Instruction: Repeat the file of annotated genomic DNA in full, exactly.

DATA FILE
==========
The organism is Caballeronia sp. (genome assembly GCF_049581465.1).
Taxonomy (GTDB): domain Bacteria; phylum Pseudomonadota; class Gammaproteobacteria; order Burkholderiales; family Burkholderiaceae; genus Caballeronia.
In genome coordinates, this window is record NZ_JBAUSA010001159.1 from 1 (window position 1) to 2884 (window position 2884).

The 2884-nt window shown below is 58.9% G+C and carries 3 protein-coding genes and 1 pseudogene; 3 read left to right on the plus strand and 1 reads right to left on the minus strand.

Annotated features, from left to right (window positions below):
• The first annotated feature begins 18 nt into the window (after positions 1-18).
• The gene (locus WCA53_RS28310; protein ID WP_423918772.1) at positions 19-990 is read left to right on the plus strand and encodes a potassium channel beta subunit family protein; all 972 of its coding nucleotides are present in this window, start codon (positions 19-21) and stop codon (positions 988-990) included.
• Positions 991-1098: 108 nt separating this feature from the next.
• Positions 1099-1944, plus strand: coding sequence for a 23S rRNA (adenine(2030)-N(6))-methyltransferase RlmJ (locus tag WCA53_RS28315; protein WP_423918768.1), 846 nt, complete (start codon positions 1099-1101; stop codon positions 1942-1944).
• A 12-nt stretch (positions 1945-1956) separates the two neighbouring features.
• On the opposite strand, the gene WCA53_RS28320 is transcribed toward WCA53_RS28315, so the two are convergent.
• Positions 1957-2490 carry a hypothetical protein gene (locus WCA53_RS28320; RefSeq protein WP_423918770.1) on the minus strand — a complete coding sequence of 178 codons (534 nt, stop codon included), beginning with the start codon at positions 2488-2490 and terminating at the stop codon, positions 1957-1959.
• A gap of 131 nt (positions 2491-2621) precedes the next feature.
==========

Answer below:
The organism is Caballeronia sp. (genome assembly GCF_049581465.1).
Taxonomy (GTDB): domain Bacteria; phylum Pseudomonadota; class Gammaproteobacteria; order Burkholderiales; family Burkholderiaceae; genus Caballeronia.
In genome coordinates, this window is record NZ_JBAUSA010001159.1 from 1 (window position 1) to 2884 (window position 2884).

The 2884-nt window shown below is 58.9% G+C and carries 3 protein-coding genes and 1 pseudogene; 3 read left to right on the plus strand and 1 reads right to left on the minus strand.

Annotated features, from left to right (window positions below):
• The first annotated feature begins 18 nt into the window (after positions 1-18).
• The gene (locus WCA53_RS28310; protein ID WP_423918772.1) at positions 19-990 is read left to right on the plus strand and encodes a potassium channel beta subunit family protein; all 972 of its coding nucleotides are present in this window, start codon (positions 19-21) and stop codon (positions 988-990) included.
• Positions 991-1098: 108 nt separating this feature from the next.
• Positions 1099-1944, plus strand: coding sequence for a 23S rRNA (adenine(2030)-N(6))-methyltransferase RlmJ (locus tag WCA53_RS28315; protein WP_423918768.1), 846 nt, complete (start codon positions 1099-1101; stop codon positions 1942-1944).
• A 12-nt stretch (positions 1945-1956) separates the two neighbouring features.
• On the opposite strand, the gene WCA53_RS28320 is transcribed toward WCA53_RS28315, so the two are convergent.
• Positions 1957-2490 carry a hypothetical protein gene (locus WCA53_RS28320; RefSeq protein WP_423918770.1) on the minus strand — a complete coding sequence of 178 codons (534 nt, stop codon included), beginning with the start codon at positions 2488-2490 and terminating at the stop codon, positions 1957-1959.
• A gap of 131 nt (positions 2491-2621) precedes the next feature.